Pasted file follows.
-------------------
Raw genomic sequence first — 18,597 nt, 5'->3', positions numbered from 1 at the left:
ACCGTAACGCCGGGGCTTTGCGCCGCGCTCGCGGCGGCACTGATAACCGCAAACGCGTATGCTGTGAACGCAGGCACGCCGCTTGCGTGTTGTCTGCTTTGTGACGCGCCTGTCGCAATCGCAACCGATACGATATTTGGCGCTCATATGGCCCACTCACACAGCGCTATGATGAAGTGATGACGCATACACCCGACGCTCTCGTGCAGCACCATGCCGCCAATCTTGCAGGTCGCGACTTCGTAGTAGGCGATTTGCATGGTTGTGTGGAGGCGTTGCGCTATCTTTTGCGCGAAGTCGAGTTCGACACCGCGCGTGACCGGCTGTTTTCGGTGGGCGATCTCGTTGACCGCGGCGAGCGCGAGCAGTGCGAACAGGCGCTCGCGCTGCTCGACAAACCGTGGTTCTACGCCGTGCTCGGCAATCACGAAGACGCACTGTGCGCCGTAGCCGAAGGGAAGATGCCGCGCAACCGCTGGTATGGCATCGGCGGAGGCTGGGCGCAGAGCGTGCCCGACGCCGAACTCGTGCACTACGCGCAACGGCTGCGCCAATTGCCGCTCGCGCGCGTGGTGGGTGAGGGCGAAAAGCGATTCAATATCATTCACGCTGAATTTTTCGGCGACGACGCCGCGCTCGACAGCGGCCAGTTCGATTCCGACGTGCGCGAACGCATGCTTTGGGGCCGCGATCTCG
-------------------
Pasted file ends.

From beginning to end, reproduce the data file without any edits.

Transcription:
Raw genomic sequence first — 18,597 nt, 5'->3', positions numbered from 1 at the left:
ACCGTAACGCCGGGGCTTTGCGCCGCGCTCGCGGCGGCACTGATAACCGCAAACGCGTATGCTGTGAACGCAGGCACGCCGCTTGCGTGTTGTCTGCTTTGTGACGCGCCTGTCGCAATCGCAACCGATACGATATTTGGCGCTCATATGGCCCACTCACACAGCGCTATGATGAAGTGATGACGCATACACCCGACGCTCTCGTGCAGCACCATGCCGCCAATCTTGCAGGTCGCGACTTCGTAGTAGGCGATTTGCATGGTTGTGTGGAGGCGTTGCGCTATCTTTTGCGCGAAGTCGAGTTCGACACCGCGCGTGACCGGCTGTTTTCGGTGGGCGATCTCGTTGACCGCGGCGAGCGCGAGCAGTGCGAACAGGCGCTCGCGCTGCTCGACAAACCGTGGTTCTACGCCGTGCTCGGCAATCACGAAGACGCACTGTGCGCCGTAGCCGAAGGGAAGATGCCGCGCAACCGCTGGTATGGCATCGGCGGAGGCTGGGCGCAGAGCGTGCCCGACGCCGAACTCGTGCACTACGCGCAACGGCTGCGCCAATTGCCGCTCGCGCGCGTGGTGGGTGAGGGCGAAAAGCGATTCAATATCATTCACGCTGAATTTTTCGGCGACGACGCCGCGCTCGACAGCGGCCAGTTCGATTCCGACGTGCGCGAACGCATGCTTTGGGGCCGCGATCTCG